BANGLADESH remembers today a great hero, a giant among men, who was born on this red-letter day in 1873. The whole nation honours and respects and admires this brave son of Bengal because he loved peace and did everything in his power to avert dire calamities; because he merited the high and exalted positions to which the suffrage of a grateful nation elevated him; because he was regardless of personal gains and cheerfully endured all toil and hardship so that he might elevate the masses of mankind; because he had a high sense of honour, respected the rights of conscience, and nobly advocated equality of privileges and the universal brotherhood of man; because he had an unshakable faith in Islam but never spoke ill of any other religion; because he was a man of the people. And Bangladeshis believe that he was one of us and that he was for us. Yes, Sher-e-Bangla A.K. Fazlul Huq, whose birth anniversary we celebrate today, really gave enormously of himself to the people, and he really loved the people.
He came right from the heart of Bengal, not from its geographical heart but from its spiritual heart. He exemplified what millions of parents hope their sons would be: strong and courageous, intelligent and erudite, honest and compassionate. He personified integrity, he personified honour, he personified modesty, he personified dignity, he personified dedication, he personified loyalty, he personified patriotism. And with his qualities of head and heart, he personified the best in Bengal.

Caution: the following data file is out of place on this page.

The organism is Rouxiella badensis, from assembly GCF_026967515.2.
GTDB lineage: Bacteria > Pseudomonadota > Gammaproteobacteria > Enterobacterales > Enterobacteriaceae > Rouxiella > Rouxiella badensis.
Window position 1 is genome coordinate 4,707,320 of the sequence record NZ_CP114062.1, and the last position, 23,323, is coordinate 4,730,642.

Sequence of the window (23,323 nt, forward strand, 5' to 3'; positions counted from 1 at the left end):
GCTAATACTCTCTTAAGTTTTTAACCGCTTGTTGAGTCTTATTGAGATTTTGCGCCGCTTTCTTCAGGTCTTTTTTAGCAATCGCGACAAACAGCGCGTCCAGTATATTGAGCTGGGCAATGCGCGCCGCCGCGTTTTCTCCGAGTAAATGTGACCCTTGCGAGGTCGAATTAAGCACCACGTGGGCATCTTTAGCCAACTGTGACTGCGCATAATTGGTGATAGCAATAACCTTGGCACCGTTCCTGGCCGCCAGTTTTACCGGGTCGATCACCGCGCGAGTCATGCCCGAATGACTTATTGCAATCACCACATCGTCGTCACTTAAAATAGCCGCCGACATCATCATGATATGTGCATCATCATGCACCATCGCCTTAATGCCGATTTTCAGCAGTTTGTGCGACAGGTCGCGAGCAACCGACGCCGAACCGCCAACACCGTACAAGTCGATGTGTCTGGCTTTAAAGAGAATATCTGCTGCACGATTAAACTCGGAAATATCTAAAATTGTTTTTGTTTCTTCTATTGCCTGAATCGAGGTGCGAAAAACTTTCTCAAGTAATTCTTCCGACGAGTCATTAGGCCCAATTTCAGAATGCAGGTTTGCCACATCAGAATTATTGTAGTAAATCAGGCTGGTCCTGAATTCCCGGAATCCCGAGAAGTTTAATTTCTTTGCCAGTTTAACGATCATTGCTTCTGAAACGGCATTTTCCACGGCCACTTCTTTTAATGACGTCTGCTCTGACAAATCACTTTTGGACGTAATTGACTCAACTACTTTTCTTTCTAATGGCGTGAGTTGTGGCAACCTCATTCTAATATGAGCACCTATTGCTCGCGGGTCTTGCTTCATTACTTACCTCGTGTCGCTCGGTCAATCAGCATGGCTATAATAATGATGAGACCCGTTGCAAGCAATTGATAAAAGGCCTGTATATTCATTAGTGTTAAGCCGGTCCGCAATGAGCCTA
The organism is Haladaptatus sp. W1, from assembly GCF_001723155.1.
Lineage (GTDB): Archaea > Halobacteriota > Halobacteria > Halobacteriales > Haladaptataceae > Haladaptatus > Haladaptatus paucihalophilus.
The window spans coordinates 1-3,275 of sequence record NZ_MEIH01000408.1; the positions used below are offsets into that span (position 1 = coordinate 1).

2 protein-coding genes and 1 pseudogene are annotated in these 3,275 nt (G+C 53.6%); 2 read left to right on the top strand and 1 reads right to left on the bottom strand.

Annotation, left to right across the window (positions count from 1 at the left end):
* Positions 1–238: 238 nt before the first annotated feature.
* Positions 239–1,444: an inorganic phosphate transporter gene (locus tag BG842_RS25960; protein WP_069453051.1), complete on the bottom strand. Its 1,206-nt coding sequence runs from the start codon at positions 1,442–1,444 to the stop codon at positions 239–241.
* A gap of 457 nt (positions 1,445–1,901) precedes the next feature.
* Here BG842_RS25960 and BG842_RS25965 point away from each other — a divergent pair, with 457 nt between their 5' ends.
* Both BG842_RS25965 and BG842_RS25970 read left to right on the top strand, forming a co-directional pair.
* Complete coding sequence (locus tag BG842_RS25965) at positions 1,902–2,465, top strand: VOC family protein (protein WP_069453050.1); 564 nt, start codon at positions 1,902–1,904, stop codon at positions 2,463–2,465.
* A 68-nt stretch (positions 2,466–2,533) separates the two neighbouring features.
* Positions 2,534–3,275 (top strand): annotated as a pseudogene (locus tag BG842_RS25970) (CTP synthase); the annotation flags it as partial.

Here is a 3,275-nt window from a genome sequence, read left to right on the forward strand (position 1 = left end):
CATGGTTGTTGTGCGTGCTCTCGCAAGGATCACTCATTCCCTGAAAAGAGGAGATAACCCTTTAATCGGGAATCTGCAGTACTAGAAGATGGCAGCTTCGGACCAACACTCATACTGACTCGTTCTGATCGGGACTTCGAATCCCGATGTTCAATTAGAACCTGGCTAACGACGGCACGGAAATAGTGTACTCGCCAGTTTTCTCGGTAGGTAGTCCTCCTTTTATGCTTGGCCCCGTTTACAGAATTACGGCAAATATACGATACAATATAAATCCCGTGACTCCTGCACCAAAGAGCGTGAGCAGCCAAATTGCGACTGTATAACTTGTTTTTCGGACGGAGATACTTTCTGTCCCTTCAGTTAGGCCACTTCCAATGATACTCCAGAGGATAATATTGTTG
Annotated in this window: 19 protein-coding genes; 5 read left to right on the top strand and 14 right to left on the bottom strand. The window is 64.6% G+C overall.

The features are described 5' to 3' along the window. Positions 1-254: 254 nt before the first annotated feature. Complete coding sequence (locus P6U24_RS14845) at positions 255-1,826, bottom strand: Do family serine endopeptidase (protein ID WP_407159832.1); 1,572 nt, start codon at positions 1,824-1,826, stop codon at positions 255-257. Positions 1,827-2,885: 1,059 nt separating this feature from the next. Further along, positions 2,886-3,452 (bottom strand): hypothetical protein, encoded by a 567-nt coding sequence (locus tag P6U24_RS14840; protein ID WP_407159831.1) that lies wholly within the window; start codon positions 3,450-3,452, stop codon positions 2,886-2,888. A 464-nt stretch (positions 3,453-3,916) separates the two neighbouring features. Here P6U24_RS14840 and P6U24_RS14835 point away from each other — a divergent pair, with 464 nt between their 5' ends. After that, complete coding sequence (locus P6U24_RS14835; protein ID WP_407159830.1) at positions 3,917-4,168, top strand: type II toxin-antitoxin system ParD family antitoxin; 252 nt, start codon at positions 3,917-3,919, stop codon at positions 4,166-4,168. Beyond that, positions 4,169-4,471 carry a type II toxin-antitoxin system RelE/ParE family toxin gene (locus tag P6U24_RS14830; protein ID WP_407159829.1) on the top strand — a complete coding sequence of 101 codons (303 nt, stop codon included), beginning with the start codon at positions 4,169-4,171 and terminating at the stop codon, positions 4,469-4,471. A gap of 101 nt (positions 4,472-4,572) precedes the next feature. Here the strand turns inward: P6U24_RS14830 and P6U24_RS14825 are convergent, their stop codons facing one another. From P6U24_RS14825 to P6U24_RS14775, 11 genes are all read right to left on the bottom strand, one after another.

His was indeed an eventful life, his personality multi-faced and his achievements many. Many were the roles he had filled with distinction. At one time or another, he was one of the greatest legal luminaries the Indian subcontinent had produced, an unparalleled ambassador of Hindu-Muslim unity, a great constitutionalist, a distinguished parliamentarian, a top-notch politician, an indefatigable freedom fighter, a fiery orator of the first water, a political strategist of the highest order, an educationist of rare caliber, a social reformer with foresight and acumen, and, above all, an indomitable champion of truth and justice.
No wonder the people loved him with all the warmth and sincerity under the sun, and every trust that the people of this country had in their power to bestow, he was given. And yet, he always retained a saving humility. His was the humility not of feat but of confidence. He brushed shoulders with the "greats" of both the subcontinent and Great Britain, and he knew that the "greats" were human. Yes, his was the humility of man before Allah and before the truth. His was the humility of a man too proud to be arrogant.
When Sher-e-Bangla was born in 1873, Bengal lay prostrate at the feet of the British, groaning from the wounds inflicted upon it. The Great Mutiny of 1857 had been ruthlessly quelled and the ancient ruling classes had either been wiped out or lay cringing in the dust. The poor and helpless people of Bengal were so hungry, ragged and unhappy that they thought with their stomach, saw with their nakedness and felt with their misery.